Woodson Students Discuss the Most Popular College Majors

Tamara Nguyen, Editor in Chief

A weightless astronaut defying gravity on the moon, a life-saving surgeon ready at the operating table or a brave firefighter rushing to a crisis; every kid has a dream job growing up. However, when it comes to actually filling out college applications, deciding a major may be harder than it seems. Though picking a major isn’t a binding contract that ultimately determines one’s career path, majors prepare students for what they want to do when they enter the work field. Among the hundreds of available majors, there are a few that conquer in terms of popularity.

According to the National Center for Education Statistics, the most popular major in the U.S. from 2017 to 2018 was business, with 386,201 business degrees obtained out of 1,980,644 bachelor degrees conferred by postsecondary institutions. Health professions and related programs followed with 244,909 degrees. Social studies, history, engineering and biological and biomedical sciences were also among the most popular majors.

A majority of these degrees are in the science, technology, engineering and mathematics (STEM) field. Over the last ten years, the number of STEM jobs grew three times as fast as jobs in non-STEM fields. Because of this growing demand, schools like Woodson are beginning to push programs such as computer science and engineering towards students.

“Organizations like Computer Science Honors Society (CSHS) and many teachers encourage students to get into those classes,” said senior Drew Laikin, who will major in computer science. “For example, we would have a few people from CSHS do a presentation during returns about why they should take computer science.”

This push has influenced a large number of Woodson students to further their education in computer science and other STEM-related fields.

Photo courtesy of Rachel Huh.

“I was already pretty set on doing computer science before high school,” said senior An Huynh. “But Woodson definitely does push it through advertisements and events.”

Besides outside influences, an important factor in deciding a major is a mix of personal interest and what potential opportunities the major offers.

“I wanted to choose a major and career where I could use my interests in math, science and creativity,” said senior Rachel Huh, who will major in engineering. “I also really liked that engineers have a direct impact on people and the way that they live.”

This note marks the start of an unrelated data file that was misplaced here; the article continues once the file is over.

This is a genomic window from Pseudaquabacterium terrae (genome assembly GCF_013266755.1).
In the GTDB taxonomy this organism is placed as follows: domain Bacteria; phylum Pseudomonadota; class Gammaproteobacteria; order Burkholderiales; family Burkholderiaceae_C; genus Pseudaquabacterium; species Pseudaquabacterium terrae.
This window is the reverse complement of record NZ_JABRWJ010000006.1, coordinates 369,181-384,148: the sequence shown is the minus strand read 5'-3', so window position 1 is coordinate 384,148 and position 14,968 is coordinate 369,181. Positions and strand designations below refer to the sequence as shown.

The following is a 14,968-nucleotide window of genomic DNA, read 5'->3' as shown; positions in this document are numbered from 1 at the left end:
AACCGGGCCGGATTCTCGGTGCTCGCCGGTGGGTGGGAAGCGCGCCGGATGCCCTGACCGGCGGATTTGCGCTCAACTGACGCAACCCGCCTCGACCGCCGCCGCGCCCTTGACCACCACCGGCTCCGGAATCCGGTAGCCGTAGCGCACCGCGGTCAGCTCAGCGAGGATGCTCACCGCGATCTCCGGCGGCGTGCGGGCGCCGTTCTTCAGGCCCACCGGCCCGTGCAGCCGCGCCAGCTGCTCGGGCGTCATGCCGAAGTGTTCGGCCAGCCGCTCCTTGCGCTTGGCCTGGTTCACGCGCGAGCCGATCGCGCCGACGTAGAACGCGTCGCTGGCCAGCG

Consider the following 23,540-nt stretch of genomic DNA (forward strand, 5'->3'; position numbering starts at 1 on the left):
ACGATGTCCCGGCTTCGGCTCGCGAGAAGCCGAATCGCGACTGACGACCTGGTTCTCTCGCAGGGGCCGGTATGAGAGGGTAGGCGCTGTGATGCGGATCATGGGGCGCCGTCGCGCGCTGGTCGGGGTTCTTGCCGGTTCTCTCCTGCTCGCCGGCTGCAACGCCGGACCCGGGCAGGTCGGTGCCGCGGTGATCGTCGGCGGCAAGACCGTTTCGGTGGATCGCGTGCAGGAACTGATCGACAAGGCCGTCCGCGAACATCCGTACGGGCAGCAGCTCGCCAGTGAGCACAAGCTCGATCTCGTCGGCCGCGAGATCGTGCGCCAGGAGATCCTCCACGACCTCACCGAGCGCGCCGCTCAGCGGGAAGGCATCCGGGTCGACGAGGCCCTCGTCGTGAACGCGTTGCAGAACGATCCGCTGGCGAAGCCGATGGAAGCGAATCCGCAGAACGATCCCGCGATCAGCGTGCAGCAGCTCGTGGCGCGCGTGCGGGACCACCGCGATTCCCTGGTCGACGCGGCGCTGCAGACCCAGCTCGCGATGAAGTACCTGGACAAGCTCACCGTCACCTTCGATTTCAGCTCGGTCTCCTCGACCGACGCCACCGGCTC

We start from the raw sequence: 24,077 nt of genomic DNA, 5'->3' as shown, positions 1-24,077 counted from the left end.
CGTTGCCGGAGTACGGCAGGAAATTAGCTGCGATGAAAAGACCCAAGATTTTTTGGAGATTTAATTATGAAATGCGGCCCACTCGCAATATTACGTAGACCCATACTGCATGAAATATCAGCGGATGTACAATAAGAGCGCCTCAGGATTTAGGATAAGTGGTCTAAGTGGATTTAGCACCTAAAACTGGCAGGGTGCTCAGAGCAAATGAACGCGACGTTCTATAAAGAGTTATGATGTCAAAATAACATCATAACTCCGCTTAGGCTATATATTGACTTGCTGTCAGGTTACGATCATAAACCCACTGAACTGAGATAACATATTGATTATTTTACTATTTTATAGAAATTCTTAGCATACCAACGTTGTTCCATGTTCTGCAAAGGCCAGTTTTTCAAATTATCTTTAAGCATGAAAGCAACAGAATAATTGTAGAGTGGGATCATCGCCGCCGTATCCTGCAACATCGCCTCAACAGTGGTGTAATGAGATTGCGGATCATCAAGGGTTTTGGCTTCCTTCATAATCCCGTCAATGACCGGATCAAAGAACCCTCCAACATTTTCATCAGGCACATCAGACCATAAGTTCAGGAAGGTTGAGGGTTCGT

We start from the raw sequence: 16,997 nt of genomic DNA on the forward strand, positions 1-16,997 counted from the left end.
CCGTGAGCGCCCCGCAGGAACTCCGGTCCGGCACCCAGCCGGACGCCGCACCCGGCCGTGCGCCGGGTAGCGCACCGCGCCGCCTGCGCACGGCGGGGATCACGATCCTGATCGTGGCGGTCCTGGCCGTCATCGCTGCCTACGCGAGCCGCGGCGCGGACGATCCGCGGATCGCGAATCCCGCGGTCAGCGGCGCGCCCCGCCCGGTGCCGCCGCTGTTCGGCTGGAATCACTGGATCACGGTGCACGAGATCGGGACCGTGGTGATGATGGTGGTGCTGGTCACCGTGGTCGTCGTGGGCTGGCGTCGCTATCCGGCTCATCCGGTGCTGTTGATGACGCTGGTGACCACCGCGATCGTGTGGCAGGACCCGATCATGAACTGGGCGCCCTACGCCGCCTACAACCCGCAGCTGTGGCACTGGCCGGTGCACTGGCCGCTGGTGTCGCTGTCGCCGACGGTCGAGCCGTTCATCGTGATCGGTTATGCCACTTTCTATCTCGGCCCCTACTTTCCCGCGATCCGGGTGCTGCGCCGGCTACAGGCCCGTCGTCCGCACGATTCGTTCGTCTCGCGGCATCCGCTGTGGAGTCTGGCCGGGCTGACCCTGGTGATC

Another major that is popular among Woodson students is biology. Most students planning to major in biology are on a pre-medicine track, but other students plan to focus on other types of biology.

Senior Ella Svarverud, who will major in marine biology, is largely influenced by her father who also studied marine biology in college. 

“He would always take me fishing, to the aquarium and on our sailboat,” said Svarverud. “A lot of my best memories are on the water, and he would always share tidbits of facts.”

Photo of Ella holding a sea slug, courtesy of Ella Svarverud.

Aside from STEM, there are many other students who have decided to major in social studies and arts.

“After my first year of photography here at Woodson, I realized how much I enjoyed it,” said senior Courtney Derose, who will major in photography. “I’ve found that photography has helped me cope with some difficult times in my life, and I’ve been able to find my own voice.”

Photo courtesy of Courtney Derose.

Senior Emma Bazemore is majoring in classical history because she has “always loved history as a class, so [she] took all the APs for it.” In addition, her parents were both history majors, so she grew up being fed history.

“There’s a lot of pressure at Woodson to pick something like biology or economics that would go directly into a career path,” said Bazemore. “For me, I’m not interested in pursuing history as a career, it’s just what I’m most passionate about.”

At Woodson, there isn’t one major that all students have in common. The diversity of interest, personality and background among students creates a variety in how Woodson students plan to go forth in postsecondary school. 

“Choosing a major is not set in stone. Many students end up changing their college major.” said Mrs. Lieb-Mosley, college and career specialist. “Use the assessments in Naviance to see what careers you might enjoy. Do volunteer work in the area of your interests. The FCPS Work-Based Learning Google site has great tools for career awareness and exploration.”